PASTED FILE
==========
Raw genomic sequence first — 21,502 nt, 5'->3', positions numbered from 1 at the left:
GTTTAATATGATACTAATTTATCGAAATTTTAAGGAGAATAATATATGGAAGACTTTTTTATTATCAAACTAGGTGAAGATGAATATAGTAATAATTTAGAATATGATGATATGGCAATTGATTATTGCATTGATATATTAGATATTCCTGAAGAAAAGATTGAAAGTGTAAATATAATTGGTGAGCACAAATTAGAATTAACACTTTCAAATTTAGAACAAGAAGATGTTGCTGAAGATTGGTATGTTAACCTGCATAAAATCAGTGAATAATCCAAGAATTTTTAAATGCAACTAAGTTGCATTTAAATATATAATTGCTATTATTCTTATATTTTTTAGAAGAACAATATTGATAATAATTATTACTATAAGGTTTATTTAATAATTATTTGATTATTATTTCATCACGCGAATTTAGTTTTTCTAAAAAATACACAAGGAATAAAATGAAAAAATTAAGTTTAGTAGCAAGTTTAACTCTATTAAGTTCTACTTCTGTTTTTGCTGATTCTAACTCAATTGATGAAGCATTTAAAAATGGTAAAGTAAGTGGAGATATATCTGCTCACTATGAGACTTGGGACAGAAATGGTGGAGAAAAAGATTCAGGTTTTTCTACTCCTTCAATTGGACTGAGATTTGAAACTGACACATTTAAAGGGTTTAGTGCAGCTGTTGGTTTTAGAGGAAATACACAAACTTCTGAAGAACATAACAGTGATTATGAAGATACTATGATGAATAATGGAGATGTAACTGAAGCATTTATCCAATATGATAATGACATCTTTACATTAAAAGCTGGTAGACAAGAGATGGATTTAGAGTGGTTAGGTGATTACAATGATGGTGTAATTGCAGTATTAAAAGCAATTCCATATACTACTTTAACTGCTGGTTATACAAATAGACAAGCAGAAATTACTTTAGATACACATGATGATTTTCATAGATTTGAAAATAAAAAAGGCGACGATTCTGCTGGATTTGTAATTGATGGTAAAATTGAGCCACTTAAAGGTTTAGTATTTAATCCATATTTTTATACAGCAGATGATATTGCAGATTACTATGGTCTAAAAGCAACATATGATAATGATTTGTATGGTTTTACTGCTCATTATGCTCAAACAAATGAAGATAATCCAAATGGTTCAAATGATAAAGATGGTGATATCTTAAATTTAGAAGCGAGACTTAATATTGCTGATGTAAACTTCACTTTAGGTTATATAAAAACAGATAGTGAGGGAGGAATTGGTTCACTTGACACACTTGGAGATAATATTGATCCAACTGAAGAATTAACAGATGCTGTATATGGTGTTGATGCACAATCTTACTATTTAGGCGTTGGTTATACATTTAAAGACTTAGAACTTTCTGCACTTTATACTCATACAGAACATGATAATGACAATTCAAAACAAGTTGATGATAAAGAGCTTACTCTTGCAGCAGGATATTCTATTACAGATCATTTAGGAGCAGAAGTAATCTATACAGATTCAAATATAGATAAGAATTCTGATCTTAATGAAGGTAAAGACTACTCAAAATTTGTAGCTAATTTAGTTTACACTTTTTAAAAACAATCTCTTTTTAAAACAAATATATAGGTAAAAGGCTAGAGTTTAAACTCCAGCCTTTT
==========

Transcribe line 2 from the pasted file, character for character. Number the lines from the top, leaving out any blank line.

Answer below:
GTTTAATATGATACTAATTTATCGAAATTTTAAGGAGAATAATATATGGAAGACTTTTTTATTATCAAACTAGGTGAAGATGAATATAGTAATAATTTAGAATATGATGATATGGCAATTGATTATTGCATTGATATATTAGATATTCCTGAAGAAAAGATTGAAAGTGTAAATATAATTGGTGAGCACAAATTAGAATTAACACTTTCAAATTTAGAACAAGAAGATGTTGCTGAAGATTGGTATGTTAACCTGCATAAAATCAGTGAATAATCCAAGAATTTTTAAATGCAACTAAGTTGCATTTAAATATATAATTGCTATTATTCTTATATTTTTTAGAAGAACAATATTGATAATAATTATTACTATAAGGTTTATTTAATAATTATTTGATTATTATTTCATCACGCGAATTTAGTTTTTCTAAAAAATACACAAGGAATAAAATGAAAAAATTAAGTTTAGTAGCAAGTTTAACTCTATTAAGTTCTACTTCTGTTTTTGCTGATTCTAACTCAATTGATGAAGCATTTAAAAATGGTAAAGTAAGTGGAGATATATCTGCTCACTATGAGACTTGGGACAGAAATGGTGGAGAAAAAGATTCAGGTTTTTCTACTCCTTCAATTGGACTGAGATTTGAAACTGACACATTTAAAGGGTTTAGTGCAGCTGTTGGTTTTAGAGGAAATACACAAACTTCTGAAGAACATAACAGTGATTATGAAGATACTATGATGAATAATGGAGATGTAACTGAAGCATTTATCCAATATGATAATGACATCTTTACATTAAAAGCTGGTAGACAAGAGATGGATTTAGAGTGGTTAGGTGATTACAATGATGGTGTAATTGCAGTATTAAAAGCAATTCCATATACTACTTTAACTGCTGGTTATACAAATAGACAAGCAGAAATTACTTTAGATACACATGATGATTTTCATAGATTTGAAAATAAAAAAGGCGACGATTCTGCTGGATTTGTAATTGATGGTAAAATTGAGCCACTTAAAGGTTTAGTATTTAATCCATATTTTTATACAGCAGATGATATTGCAGATTACTATGGTCTAAAAGCAACATATGATAATGATTTGTATGGTTTTACTGCTCATTATGCTCAAACAAATGAAGATAATCCAAATGGTTCAAATGATAAAGATGGTGATATCTTAAATTTAGAAGCGAGACTTAATATTGCTGATGTAAACTTCACTTTAGGTTATATAAAAACAGATAGTGAGGGAGGAATTGGTTCACTTGACACACTTGGAGATAATATTGATCCAACTGAAGAATTAACAGATGCTGTATATGGTGTTGATGCACAATCTTACTATTTAGGCGTTGGTTATACATTTAAAGACTTAGAACTTTCTGCACTTTATACTCATACAGAACATGATAATGACAATTCAAAACAAGTTGATGATAAAGAGCTTACTCTTGCAGCAGGATATTCTATTACAGATCATTTAGGAGCAGAAGTAATCTATACAGATTCAAATATAGATAAGAATTCTGATCTTAATGAAGGTAAAGACTACTCAAAATTTGTAGCTAATTTAGTTTACACTTTTTAAAAACAATCTCTTTTTAAAACAAATATATAGGTAAAAGGCTAGAGTTTAAACTCCAGCCTTTT